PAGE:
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-   -   training a green horse onto the bit (http://www.horseforum.com/horse-training/training-green-horse-onto-bit-4720/)

jazzyrider 12-13-2007 12:43 AM

training a green horse onto the bit
 
i am starting to get to the point with my wb where i want to get him softened and onto the bit. ive never taught a horse to do it, only ridden ones who already do it quite naturally. how and where would i start? in laymans terms please ;) its not that im stupid and dont understand big words but sometimes its easier to get a new concept when its explained in an easy to understand way :)

Spirithorse 12-13-2007 12:57 AM

OHHHHH!!!!! I know this one!!! LOL! Okay, first thing I would suggest is getting a DOUBLE jointed snaffle like a KK snaffle or the JP by Korsteel Oval Mouth Copper Loose Ring snaffle. Reason being is that if you want to get the horse soft, a double jointed bit won't hit the roof of the horse's mouth when you use 2 reins, and it wont' collapse on the bars. Using a single jointed snaffle in the following exercise WILL NOT WORK. It'll just make your horse uncomfortable. :) Oh, and I use the JP bit b/c that's what Parelli suggests for this exercise.

Okay, so what you want to do is start at a halt. Start to comb the reins through your hands, in a hand-over-hand motion and let them slide through your hands. What you want her to do is reach for the bit. The more she resists, or if she doesn't reach with a soft combing feel, the more drag you put in the reins. When she reaches, release the reins completely and rub her. Then progress to the walk, and then the trot. DO NOT do this at the canter! When you are combing the reins, you want to be really fluid in your upper body, really move your shoulders and suck your sternum in. After she gets the idea, when she reaches for the bit still keep a nice, soft, flowing feel on the rein you have left. Let her stretch as low and for as long as she wants to.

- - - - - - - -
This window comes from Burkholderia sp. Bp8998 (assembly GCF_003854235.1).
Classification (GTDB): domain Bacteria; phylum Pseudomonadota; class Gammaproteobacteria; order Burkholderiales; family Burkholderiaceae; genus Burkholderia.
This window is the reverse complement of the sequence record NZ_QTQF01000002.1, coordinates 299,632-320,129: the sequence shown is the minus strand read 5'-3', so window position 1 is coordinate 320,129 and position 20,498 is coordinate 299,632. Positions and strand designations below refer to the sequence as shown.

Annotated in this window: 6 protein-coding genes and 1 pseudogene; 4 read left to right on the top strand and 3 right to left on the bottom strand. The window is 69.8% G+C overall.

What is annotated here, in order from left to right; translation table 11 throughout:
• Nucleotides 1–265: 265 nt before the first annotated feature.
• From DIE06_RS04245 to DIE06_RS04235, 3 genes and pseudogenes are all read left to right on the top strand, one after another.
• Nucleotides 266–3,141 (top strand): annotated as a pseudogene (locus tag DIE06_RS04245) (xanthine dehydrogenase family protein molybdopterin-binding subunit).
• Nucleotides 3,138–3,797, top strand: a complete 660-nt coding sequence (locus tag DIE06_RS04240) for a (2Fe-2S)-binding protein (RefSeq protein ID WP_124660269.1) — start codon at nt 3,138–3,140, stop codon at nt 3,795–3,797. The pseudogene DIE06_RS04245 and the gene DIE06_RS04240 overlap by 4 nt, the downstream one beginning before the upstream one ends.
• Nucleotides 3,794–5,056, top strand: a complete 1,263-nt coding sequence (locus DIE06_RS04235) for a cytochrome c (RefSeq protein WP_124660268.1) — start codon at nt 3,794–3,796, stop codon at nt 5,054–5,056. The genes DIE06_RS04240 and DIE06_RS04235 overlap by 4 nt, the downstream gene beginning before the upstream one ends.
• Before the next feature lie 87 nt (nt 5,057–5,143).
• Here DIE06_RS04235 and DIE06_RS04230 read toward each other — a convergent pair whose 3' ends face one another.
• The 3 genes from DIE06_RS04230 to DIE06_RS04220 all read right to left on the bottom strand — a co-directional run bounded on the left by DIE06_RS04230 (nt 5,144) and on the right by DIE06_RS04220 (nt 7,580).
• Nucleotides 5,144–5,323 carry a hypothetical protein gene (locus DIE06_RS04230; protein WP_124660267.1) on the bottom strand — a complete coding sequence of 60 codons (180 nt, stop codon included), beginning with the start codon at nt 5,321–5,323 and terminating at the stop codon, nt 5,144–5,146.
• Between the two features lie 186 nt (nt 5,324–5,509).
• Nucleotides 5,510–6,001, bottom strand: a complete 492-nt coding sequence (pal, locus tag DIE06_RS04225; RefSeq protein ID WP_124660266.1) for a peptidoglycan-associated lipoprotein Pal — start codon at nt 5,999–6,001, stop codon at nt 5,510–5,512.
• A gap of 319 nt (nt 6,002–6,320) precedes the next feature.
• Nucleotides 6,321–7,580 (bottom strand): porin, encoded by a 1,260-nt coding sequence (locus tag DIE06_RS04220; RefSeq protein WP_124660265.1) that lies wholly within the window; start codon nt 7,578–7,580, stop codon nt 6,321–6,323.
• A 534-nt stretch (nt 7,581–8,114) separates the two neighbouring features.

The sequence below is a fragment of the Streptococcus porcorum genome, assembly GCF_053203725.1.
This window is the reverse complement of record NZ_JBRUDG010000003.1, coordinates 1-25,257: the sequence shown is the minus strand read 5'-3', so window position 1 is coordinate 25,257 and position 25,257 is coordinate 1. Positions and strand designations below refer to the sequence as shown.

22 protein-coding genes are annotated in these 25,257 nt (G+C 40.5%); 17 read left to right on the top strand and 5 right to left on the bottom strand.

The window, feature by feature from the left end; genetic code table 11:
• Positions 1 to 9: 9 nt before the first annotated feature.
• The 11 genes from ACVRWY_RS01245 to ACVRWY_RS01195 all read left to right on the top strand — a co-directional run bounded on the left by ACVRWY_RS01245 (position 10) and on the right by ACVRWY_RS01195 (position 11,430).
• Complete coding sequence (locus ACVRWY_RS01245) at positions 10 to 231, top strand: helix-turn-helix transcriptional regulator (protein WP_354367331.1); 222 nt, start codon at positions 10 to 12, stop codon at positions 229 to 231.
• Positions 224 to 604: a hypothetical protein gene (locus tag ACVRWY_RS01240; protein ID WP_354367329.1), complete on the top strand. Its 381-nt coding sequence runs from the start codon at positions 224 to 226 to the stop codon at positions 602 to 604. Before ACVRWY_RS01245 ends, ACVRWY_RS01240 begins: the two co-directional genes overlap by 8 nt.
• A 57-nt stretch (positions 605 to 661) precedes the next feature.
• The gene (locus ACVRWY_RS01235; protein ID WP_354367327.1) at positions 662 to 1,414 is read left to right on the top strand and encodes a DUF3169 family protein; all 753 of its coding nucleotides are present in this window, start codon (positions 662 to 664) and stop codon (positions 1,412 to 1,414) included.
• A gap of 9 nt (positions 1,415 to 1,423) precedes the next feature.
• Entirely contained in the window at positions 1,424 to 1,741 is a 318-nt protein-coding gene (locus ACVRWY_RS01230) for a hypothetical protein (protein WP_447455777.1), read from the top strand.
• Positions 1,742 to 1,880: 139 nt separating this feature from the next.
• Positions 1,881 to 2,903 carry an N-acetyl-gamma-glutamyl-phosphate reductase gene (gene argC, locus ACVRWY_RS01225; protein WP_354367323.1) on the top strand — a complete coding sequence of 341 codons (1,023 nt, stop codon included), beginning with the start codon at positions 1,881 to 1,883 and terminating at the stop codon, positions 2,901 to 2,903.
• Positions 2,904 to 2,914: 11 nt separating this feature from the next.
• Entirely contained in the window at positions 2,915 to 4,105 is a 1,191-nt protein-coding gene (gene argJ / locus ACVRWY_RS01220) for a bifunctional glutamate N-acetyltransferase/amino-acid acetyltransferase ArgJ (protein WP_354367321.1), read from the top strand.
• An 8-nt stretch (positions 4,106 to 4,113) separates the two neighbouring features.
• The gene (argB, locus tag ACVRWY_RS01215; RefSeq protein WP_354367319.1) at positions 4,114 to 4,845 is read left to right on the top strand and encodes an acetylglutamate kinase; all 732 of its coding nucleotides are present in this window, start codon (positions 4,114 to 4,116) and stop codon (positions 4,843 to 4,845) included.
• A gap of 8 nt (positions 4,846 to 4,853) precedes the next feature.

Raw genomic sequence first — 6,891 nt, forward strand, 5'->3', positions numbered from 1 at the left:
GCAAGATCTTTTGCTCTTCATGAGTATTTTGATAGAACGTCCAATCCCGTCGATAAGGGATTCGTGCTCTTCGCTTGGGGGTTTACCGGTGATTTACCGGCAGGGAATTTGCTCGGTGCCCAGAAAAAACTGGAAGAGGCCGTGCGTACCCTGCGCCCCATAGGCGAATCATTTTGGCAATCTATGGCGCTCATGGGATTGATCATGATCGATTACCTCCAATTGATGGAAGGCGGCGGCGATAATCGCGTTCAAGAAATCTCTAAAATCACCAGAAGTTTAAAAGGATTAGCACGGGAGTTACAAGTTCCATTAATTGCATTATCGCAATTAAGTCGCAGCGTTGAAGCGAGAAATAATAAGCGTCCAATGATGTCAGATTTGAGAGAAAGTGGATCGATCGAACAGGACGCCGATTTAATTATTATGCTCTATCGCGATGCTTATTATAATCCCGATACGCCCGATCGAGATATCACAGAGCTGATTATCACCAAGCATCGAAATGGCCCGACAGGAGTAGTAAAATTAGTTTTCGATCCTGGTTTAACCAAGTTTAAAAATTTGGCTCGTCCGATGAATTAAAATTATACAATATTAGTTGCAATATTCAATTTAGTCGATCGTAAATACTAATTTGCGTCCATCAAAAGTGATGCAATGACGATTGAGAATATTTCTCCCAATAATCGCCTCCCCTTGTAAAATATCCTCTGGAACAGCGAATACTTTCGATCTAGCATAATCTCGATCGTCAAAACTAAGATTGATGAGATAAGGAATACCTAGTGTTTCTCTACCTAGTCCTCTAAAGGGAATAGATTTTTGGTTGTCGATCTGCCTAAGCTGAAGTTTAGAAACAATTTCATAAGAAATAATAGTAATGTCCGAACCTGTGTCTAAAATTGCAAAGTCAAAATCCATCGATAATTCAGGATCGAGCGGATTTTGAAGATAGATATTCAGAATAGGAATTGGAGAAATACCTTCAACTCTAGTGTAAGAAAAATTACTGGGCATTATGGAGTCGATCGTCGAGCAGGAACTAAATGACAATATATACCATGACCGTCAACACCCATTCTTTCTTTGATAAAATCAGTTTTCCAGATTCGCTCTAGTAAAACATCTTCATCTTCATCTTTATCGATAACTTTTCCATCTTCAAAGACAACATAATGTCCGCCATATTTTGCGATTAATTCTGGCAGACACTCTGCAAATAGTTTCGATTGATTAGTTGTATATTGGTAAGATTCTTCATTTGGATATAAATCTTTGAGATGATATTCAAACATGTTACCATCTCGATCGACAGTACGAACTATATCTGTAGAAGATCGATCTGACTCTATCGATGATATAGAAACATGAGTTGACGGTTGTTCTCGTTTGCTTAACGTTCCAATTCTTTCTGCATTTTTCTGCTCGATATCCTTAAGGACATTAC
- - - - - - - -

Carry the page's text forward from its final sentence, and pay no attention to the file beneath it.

Did that make sense? :)

jazzyrider 12-13-2007 01:02 AM

Quote:

Originally Posted by Spirithorse
OHHHHH!!!!! I know this one!!! LOL! Okay, first thing I would suggest is getting a DOUBLE jointed snaffle like a KK snaffle or the JP by Korsteel Oval Mouth Copper Loose Ring snaffle. Reason being is that if you want to get the horse soft, a double jointed bit won't hit the roof of the horse's mouth when you use 2 reins, and it wont' collapse on the bars. Using a single jointed snaffle in the following exercise WILL NOT WORK. It'll just make your horse uncomfortable. :) Oh, and I use the JP bit b/c that's what Parelli suggests for this exercise.

Okay, so what you want to do is start at a halt. Start to comb the reins through your hands, in a hand-over-hand motion and let them slide through your hands. What you want her to do is reach for the bit. The more she resists, or if she doesn't reach with a soft combing feel, the more drag you put in the reins. When she reaches, release the reins completely and rub her. Then progress to the walk, and then the trot. DO NOT do this at the canter! When you are combing the reins, you want to be really fluid in your upper body, really move your shoulders and suck your sternum in. After she gets the idea, when she reaches for the bit still keep a nice, soft, flowing feel on the rein you have left. Let her stretch as low and for as long as she wants to.